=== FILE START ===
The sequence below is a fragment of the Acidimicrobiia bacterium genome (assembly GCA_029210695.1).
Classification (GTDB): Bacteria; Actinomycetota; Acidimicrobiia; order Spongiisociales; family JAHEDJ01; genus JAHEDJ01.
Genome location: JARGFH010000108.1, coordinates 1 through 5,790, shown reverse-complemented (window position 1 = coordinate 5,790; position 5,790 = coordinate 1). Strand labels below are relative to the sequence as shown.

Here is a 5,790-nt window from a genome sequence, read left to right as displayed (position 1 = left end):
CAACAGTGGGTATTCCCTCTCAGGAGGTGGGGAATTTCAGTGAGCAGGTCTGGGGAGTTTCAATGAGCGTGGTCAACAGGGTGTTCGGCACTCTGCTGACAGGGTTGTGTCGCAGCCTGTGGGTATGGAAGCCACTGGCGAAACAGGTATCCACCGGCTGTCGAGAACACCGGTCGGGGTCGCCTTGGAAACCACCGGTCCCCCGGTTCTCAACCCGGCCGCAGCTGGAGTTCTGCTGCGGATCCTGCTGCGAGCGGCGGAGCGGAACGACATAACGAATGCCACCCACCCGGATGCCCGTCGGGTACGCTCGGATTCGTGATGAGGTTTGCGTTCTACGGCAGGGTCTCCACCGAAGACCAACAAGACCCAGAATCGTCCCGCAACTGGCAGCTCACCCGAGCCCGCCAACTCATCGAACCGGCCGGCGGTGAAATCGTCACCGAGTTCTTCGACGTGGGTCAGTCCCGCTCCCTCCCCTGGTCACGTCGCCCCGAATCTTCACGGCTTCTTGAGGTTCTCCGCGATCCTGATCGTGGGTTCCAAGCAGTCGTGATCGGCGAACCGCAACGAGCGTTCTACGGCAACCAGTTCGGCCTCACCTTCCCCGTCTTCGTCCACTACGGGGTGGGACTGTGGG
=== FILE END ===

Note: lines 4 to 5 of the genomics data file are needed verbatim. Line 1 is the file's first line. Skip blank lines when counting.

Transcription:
Here is a 5,790-nt window from a genome sequence, read left to right as displayed (position 1 = left end):
CAACAGTGGGTATTCCCTCTCAGGAGGTGGGGAATTTCAGTGAGCAGGTCTGGGGAGTTTCAATGAGCGTGGTCAACAGGGTGTTCGGCACTCTGCTGACAGGGTTGTGTCGCAGCCTGTGGGTATGGAAGCCACTGGCGAAACAGGTATCCACCGGCTGTCGAGAACACCGGTCGGGGTCGCCTTGGAAACCACCGGTCCCCCGGTTCTCAACCCGGCCGCAGCTGGAGTTCTGCTGCGGATCCTGCTGCGAGCGGCGGAGCGGAACGACATAACGAATGCCACCCACCCGGATGCCCGTCGGGTACGCTCGGATTCGTGATGAGGTTTGCGTTCTACGGCAGGGTCTCCACCGAAGACCAACAAGACCCAGAATCGTCCCGCAACTGGCAGCTCACCCGAGCCCGCCAACTCATCGAACCGGCCGGCGGTGAAATCGTCACCGAGTTCTTCGACGTGGGTCAGTCCCGCTCCCTCCCCTGGTCACGTCGCCCCGAATCTTCACGGCTTCTTGAGGTTCTCCGCGATCCTGATCGTGGGTTCCAAGCAGTCGTGATCGGCGAACCGCAACGAGCGTTCTACGGCAACCAGTTCGGCCTCACCTTCCCCGTCTTCGTCCACTACGGGGTGGGACTGTGGG